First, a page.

Friday, November 20, 2009

The Walled City

There is another city within the boundaries of the independent Virginia city known as Alexandria.

You won't find it on Mapquest. You won't find it on Zillow. And you won't find it on Alexandria's Web page.

That other community is known as Parker-Gray.

It is not a legal entity and to a surprising degree it is not a physical entity. People don't need to reside within its geographic bounds to consider themselves its citizens. In fact, they feel entitled to dictate how it evolves even if they don't live in the City of Alexandria proper.

Parker-Gray is a political construct based on race and income. It is not logical or rational. It is costly and inefficient. It exists less in the realm of the tangible than in the minds of certain prominent Alexandrians, including Mayor William D. Euille and others, many of whom left the place decades ago.

If you currently live in the local historic district called Parker-Gray, the odds are that you are not a citizen in good standing in this peculiar world. You are an alien, and even those who moved here 10, 20 or 30 years ago are seen as foreigners.

The fantasy construct of Parker-Gray is based on an unthinking commitment to separatism. It is an insular world in which nostalgia for long-lost loved ones and vanishing landmarks has degenerated into a stubborn refusal to face the future. It is a community whose dwindling ranks of citizens are often marked by an inability to integrate into the larger world and accept change.

If you want to understand the phenomenon known as Queen and Fayette, this is what lies at its heart.

A casual observer might surmise that this second city was born and shaped by a long history of racial segregation. But in fact, as the Growler and others have labored to demonstrate with demographic facts and statistics, this community was for more than a century a neighborhood where blacks and whites lived and worked side-by-side, though Jim Crow dictated a separate and unequal approach to their children's education.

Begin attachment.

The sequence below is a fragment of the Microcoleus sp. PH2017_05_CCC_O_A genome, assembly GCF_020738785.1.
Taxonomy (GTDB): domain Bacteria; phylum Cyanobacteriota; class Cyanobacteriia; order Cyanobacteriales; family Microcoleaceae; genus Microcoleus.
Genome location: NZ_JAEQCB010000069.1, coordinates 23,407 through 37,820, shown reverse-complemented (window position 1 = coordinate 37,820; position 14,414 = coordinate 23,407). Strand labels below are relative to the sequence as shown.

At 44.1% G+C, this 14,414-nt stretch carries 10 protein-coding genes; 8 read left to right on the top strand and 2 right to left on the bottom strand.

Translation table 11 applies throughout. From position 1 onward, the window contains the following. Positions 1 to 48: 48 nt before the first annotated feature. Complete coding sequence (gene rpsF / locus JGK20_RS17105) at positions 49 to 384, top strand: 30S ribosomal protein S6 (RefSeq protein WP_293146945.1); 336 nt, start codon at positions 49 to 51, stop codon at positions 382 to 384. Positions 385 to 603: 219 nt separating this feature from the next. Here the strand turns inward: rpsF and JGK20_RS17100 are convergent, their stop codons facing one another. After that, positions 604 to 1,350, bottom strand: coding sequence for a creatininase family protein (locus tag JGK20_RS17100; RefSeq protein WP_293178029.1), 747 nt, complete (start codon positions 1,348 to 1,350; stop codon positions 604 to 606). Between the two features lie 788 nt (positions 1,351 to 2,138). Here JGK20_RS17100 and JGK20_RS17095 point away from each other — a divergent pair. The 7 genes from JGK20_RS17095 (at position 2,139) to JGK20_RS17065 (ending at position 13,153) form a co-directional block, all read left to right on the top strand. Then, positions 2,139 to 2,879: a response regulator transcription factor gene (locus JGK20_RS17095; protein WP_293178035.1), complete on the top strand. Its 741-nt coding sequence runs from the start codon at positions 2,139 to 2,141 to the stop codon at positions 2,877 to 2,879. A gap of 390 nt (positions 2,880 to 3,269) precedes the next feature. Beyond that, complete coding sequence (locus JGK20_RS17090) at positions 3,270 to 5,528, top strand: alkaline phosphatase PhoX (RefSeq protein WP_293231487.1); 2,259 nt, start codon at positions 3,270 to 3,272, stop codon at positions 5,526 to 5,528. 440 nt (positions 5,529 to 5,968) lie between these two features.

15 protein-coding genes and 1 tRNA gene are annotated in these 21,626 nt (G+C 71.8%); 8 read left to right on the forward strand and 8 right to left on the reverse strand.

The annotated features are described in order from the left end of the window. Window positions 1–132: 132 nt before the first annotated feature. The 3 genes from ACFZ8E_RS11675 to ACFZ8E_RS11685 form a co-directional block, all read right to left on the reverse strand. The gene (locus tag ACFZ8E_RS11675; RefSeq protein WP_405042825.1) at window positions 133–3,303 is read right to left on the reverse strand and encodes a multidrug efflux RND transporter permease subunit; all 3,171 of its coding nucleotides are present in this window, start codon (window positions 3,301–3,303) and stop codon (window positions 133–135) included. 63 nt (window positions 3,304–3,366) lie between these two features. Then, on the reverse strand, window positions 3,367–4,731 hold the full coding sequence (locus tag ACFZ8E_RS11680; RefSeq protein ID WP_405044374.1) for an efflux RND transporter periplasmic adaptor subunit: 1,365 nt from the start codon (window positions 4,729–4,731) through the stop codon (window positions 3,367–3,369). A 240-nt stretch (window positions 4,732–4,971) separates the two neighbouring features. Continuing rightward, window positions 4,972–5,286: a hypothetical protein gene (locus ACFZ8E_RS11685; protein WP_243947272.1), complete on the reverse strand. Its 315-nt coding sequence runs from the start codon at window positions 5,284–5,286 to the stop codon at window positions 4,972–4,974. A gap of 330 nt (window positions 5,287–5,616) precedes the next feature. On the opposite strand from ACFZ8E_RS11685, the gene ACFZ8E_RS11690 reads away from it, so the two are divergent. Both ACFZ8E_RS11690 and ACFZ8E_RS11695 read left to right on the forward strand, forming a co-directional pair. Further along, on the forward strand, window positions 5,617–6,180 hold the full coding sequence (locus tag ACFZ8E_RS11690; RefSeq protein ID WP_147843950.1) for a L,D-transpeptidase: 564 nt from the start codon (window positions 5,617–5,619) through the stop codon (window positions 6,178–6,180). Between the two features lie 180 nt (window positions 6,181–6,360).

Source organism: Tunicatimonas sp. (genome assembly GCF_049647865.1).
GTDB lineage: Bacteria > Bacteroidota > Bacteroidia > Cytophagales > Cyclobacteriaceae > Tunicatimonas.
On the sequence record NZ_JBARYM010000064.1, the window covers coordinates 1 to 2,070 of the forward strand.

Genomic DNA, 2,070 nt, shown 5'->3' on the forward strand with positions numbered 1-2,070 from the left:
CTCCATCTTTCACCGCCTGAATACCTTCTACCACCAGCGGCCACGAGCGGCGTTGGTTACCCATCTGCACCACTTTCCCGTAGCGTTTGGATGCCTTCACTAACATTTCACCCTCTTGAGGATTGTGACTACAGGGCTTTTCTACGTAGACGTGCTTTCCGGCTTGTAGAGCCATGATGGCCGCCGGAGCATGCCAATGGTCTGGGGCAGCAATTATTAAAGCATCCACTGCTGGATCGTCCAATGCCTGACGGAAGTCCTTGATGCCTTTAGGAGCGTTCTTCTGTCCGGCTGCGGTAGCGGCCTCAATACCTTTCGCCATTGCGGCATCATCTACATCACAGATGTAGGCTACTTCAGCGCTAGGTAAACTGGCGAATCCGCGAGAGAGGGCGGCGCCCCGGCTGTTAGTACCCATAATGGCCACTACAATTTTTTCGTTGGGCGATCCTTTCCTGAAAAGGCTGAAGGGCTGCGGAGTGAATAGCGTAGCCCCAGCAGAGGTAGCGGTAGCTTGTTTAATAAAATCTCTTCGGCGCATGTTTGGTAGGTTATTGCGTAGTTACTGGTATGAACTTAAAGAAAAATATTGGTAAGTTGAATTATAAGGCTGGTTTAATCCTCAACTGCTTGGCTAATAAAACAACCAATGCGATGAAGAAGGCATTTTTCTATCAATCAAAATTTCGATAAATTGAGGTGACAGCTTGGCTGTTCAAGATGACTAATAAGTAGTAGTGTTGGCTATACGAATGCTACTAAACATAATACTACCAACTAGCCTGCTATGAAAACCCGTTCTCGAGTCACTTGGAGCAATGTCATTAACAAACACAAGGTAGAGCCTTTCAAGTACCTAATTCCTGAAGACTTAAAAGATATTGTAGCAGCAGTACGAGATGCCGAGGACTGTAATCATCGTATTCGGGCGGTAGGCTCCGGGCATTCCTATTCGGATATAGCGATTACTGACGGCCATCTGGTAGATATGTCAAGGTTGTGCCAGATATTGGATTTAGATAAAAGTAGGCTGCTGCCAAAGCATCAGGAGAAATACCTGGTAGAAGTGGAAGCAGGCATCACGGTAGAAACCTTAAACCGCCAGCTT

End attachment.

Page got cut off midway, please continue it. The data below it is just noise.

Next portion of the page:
No, this city within a city is a development of surprisingly recent origin. Listen carefully to its spokesmen and you will discover that the point of reference for many of its champions is some golden age between 1970 and 1980. Not 1880, or 1930 or even 1960.

A few key Alexandria players of a certain age have used their political power and the City of Alexandria's resources to help freeze this community in 1980, a date when the nation's cruelest and most restrictive laws that denied opportunities for better housing and education had already been revoked.

We shall never known all of the motivations that drive key leaders to insist on locking this neighborhood in amber. Undoubtedly some feel their motivations are of the best -- that their actions and advocacy constitutes leadership, and that they are taking on a solemn and important duty to protect those who simply cannot move on. But it sounds suspiciously like traditional paternalism to the Growler.

The question that really needs to be asked is whether those who promote this city within a city are actually nurturing or harming its citizens. Are the invisible walls around this city really meant to protect or to keep its citizens confined?